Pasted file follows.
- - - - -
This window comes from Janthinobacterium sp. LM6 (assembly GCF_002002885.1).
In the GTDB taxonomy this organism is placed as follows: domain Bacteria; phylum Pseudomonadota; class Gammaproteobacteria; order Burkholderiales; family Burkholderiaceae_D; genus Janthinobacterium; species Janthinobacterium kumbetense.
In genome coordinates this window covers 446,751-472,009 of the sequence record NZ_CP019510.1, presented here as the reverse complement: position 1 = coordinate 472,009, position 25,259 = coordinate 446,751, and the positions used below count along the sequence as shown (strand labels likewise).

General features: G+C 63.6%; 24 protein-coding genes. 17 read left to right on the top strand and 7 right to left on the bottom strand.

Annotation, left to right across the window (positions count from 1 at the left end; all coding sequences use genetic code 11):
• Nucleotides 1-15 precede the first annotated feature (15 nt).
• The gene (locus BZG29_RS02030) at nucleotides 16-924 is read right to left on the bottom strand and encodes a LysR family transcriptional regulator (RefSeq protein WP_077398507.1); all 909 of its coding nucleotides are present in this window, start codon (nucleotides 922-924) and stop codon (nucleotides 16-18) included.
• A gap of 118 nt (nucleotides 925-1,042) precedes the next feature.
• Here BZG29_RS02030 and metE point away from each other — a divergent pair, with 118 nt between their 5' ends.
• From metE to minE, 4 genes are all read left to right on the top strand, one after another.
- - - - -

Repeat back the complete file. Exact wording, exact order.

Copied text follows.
This window comes from Janthinobacterium sp. LM6 (assembly GCF_002002885.1).
In the GTDB taxonomy this organism is placed as follows: domain Bacteria; phylum Pseudomonadota; class Gammaproteobacteria; order Burkholderiales; family Burkholderiaceae_D; genus Janthinobacterium; species Janthinobacterium kumbetense.
In genome coordinates this window covers 446,751-472,009 of the sequence record NZ_CP019510.1, presented here as the reverse complement: position 1 = coordinate 472,009, position 25,259 = coordinate 446,751, and the positions used below count along the sequence as shown (strand labels likewise).

General features: G+C 63.6%; 24 protein-coding genes. 17 read left to right on the top strand and 7 right to left on the bottom strand.

Annotation, left to right across the window (positions count from 1 at the left end; all coding sequences use genetic code 11):
• Nucleotides 1-15 precede the first annotated feature (15 nt).
• The gene (locus BZG29_RS02030) at nucleotides 16-924 is read right to left on the bottom strand and encodes a LysR family transcriptional regulator (RefSeq protein WP_077398507.1); all 909 of its coding nucleotides are present in this window, start codon (nucleotides 922-924) and stop codon (nucleotides 16-18) included.
• A gap of 118 nt (nucleotides 925-1,042) precedes the next feature.
• Here BZG29_RS02030 and metE point away from each other — a divergent pair, with 118 nt between their 5' ends.
• From metE to minE, 4 genes are all read left to right on the top strand, one after another.